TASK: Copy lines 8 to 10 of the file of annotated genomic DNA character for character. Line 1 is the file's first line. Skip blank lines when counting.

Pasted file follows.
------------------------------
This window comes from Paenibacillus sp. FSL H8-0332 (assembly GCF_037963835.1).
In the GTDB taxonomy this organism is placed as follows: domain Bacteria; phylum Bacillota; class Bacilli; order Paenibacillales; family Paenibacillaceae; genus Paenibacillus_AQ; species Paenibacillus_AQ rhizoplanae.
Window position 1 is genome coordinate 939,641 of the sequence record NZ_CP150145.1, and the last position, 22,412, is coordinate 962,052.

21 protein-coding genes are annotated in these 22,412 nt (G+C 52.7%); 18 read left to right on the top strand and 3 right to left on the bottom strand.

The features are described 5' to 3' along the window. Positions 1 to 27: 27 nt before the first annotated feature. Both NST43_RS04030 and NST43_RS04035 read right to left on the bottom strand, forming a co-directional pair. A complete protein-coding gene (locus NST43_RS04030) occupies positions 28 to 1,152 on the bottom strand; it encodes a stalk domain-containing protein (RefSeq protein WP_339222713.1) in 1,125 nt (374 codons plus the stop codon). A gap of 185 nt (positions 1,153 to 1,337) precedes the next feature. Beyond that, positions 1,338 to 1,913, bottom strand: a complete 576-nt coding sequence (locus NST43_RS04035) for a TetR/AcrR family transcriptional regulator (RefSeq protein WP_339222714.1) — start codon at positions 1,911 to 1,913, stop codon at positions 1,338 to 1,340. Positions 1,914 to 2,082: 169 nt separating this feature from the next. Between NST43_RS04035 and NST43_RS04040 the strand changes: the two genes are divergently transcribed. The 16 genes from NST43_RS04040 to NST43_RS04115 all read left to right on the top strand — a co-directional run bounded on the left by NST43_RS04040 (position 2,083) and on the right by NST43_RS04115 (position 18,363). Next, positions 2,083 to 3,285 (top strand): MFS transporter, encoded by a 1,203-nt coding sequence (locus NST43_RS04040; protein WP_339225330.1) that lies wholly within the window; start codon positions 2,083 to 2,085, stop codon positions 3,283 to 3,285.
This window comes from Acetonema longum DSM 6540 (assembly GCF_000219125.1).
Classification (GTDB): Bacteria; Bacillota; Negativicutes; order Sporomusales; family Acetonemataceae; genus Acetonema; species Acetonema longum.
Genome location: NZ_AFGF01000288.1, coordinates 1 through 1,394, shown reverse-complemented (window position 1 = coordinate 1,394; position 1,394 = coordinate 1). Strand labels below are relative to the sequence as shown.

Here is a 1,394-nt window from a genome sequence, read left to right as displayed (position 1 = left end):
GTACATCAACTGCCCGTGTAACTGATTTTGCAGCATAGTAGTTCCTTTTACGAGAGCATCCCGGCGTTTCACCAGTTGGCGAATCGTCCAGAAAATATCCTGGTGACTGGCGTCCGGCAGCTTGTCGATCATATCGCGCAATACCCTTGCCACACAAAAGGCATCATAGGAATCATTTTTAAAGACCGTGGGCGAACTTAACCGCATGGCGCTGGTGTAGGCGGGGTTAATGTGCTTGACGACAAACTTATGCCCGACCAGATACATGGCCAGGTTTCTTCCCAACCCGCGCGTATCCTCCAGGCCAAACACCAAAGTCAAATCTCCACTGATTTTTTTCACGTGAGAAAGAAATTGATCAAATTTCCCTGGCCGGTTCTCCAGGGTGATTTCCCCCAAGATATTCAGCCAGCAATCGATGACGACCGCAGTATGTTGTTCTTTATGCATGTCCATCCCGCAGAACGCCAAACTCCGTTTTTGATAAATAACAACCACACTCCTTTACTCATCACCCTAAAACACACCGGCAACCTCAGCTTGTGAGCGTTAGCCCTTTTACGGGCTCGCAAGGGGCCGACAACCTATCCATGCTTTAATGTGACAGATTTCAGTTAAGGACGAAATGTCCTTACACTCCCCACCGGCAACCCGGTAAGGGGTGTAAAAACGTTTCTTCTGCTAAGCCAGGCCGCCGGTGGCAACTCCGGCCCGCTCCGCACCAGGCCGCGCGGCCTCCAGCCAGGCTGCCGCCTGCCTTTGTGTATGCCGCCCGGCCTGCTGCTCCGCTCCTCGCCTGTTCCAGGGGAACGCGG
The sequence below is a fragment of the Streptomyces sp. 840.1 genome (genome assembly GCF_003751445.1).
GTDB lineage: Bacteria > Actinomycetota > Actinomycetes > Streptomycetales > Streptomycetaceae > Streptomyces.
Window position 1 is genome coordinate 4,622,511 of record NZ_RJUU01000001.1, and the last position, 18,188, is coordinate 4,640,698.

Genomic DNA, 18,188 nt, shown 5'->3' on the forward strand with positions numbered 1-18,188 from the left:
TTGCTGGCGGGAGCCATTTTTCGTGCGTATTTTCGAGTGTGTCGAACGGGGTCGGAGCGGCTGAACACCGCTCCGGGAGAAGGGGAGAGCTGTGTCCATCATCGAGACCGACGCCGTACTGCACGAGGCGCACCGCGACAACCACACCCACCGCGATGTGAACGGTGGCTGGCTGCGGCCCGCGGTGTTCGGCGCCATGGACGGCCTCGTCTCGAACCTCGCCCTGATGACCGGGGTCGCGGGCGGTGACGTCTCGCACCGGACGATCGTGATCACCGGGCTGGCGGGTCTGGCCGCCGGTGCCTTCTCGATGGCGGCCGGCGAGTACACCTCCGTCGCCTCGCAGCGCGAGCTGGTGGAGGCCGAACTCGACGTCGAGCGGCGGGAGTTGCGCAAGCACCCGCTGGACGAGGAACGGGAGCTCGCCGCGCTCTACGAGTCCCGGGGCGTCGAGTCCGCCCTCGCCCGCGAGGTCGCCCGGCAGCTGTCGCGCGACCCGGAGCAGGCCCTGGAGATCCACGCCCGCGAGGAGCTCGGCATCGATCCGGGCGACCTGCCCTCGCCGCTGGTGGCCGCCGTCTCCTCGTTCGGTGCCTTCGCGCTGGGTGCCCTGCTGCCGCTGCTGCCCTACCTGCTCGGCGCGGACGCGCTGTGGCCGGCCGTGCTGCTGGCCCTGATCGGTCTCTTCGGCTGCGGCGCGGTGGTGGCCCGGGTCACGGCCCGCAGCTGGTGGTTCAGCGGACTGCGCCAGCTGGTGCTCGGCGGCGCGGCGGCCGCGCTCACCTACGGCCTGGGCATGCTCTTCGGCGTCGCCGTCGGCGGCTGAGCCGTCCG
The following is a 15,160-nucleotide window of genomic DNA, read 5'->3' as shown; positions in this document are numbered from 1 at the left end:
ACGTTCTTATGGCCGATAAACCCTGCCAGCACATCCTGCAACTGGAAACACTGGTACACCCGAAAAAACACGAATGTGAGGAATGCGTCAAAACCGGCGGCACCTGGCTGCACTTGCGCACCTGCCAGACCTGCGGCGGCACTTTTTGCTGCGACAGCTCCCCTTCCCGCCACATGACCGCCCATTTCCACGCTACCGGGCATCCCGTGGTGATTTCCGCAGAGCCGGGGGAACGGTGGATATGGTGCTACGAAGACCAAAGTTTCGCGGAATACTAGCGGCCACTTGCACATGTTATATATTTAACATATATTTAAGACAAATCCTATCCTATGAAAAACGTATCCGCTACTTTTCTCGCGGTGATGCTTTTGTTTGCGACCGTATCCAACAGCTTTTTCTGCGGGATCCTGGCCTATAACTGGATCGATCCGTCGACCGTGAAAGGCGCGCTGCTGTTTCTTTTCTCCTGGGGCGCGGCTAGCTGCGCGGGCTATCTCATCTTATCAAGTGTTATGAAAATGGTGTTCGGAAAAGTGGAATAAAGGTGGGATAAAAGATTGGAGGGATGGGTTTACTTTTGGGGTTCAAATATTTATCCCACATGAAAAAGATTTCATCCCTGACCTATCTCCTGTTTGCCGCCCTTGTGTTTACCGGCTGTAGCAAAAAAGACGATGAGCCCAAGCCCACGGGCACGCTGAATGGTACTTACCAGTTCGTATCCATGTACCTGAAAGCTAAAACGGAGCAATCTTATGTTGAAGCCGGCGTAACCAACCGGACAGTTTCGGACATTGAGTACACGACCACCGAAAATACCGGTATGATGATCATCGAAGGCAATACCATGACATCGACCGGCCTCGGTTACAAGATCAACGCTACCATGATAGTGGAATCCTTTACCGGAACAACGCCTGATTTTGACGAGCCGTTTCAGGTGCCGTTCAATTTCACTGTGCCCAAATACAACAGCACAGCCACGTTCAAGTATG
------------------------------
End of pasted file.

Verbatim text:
Genome location: NZ_AFGF01000288.1, coordinates 1 through 1,394, shown reverse-complemented (window position 1 = coordinate 1,394; position 1,394 = coordinate 1). Strand labels below are relative to the sequence as shown.

Here is a 1,394-nt window from a genome sequence, read left to right as displayed (position 1 = left end):
GTACATCAACTGCCCGTGTAACTGATTTTGCAGCATAGTAGTTCCTTTTACGAGAGCATCCCGGCGTTTCACCAGTTGGCGAATCGTCCAGAAAATATCCTGGTGACTGGCGTCCGGCAGCTTGTCGATCATATCGCGCAATACCCTTGCCACACAAAAGGCATCATAGGAATCATTTTTAAAGACCGTGGGCGAACTTAACCGCATGGCGCTGGTGTAGGCGGGGTTAATGTGCTTGACGACAAACTTATGCCCGACCAGATACATGGCCAGGTTTCTTCCCAACCCGCGCGTATCCTCCAGGCCAAACACCAAAGTCAAATCTCCACTGATTTTTTTCACGTGAGAAAGAAATTGATCAAATTTCCCTGGCCGGTTCTCCAGGGTGATTTCCCCCAAGATATTCAGCCAGCAATCGATGACGACCGCAGTATGTTGTTCTTTATGCATGTCCATCCCGCAGAACGCCAAACTCCGTTTTTGATAAATAACAACCACACTCCTTTACTCATCACCCTAAAACACACCGGCAACCTCAGCTTGTGAGCGTTAGCCCTTTTACGGGCTCGCAAGGGGCCGACAACCTATCCATGCTTTAATGTGACAGATTTCAGTTAAGGACGAAATGTCCTTACACTCCCCACCGGCAACCCGGTAAGGGGTGTAAAAACGTTTCTTCTGCTAAGCCAGGCCGCCGGTGGCAACTCCGGCCCGCTCCGCACCAGGCCGCGCGGCCTCCAGCCAGGCTGCCGCCTGCCTTTGTGTATGCCGCCCGGCCTGCTGCTCCGCTCCTCGCCTGTTCCAGGGGAACGCGG